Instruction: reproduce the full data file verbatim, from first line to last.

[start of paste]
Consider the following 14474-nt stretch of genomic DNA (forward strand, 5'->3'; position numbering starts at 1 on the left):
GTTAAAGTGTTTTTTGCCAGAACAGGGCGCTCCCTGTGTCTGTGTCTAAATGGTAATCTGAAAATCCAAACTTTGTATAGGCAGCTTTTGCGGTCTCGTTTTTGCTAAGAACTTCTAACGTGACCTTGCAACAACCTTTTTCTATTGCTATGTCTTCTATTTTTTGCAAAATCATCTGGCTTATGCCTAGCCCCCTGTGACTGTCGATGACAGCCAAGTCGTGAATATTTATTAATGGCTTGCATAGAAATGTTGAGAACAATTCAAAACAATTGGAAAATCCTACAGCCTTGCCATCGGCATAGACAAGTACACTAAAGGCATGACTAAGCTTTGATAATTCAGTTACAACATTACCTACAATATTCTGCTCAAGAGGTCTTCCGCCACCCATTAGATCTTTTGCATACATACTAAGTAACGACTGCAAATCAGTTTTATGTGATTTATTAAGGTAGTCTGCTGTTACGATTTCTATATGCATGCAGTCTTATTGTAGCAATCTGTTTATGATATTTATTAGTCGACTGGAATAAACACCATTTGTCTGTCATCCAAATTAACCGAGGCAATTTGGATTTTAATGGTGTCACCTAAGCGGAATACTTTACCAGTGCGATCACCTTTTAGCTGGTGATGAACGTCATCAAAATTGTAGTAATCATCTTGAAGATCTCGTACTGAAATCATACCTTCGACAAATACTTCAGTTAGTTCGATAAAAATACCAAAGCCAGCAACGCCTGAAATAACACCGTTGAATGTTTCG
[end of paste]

Consider the following 14474-nt stretch of genomic DNA (forward strand, 5'->3'; position numbering starts at 1 on the left):
GTTAAAGTGTTTTTTGCCAGAACAGGGCGCTCCCTGTGTCTGTGTCTAAATGGTAATCTGAAAATCCAAACTTTGTATAGGCAGCTTTTGCGGTCTCGTTTTTGCTAAGAACTTCTAACGTGACCTTGCAACAACCTTTTTCTATTGCTATGTCTTCTATTTTTTGCAAAATCATCTGGCTTATGCCTAGCCCCCTGTGACTGTCGATGACAGCCAAGTCGTGAATATTTATTAATGGCTTGCATAGAAATGTTGAGAACAATTCAAAACAATTGGAAAATCCTACAGCCTTGCCATCGGCATAGACAAGTACACTAAAGGCATGACTAAGCTTTGATAATTCAGTTACAACATTACCTACAATATTCTGCTCAAGAGGTCTTCCGCCACCCATTAGATCTTTTGCATACATACTAAGTAACGACTGCAAATCAGTTTTATGTGATTTATTAAGGTAGTCTGCTGTTACGATTTCTATATGCATGCAGTCTTATTGTAGCAATCTGTTTATGATATTTATTAGTCGACTGGAATAAACACCATTTGTCTGTCATCCAAATTAACCGAGGCAATTTGGATTTTAATGGTGTCACCTAAGCGGAATACTTTACCAGTGCGATCACCTTTTAGCTGGTGATGAACGTCATCAAAATTGTAGTAATCATCTTGAAGATCTCGTACTGAAATCATACCTTCGACAAATACTTCAGTTAGTTCGATAAAAATACCAAAGCCAGCAACGCCTGAAATAACACCGTTGAATGTTTCG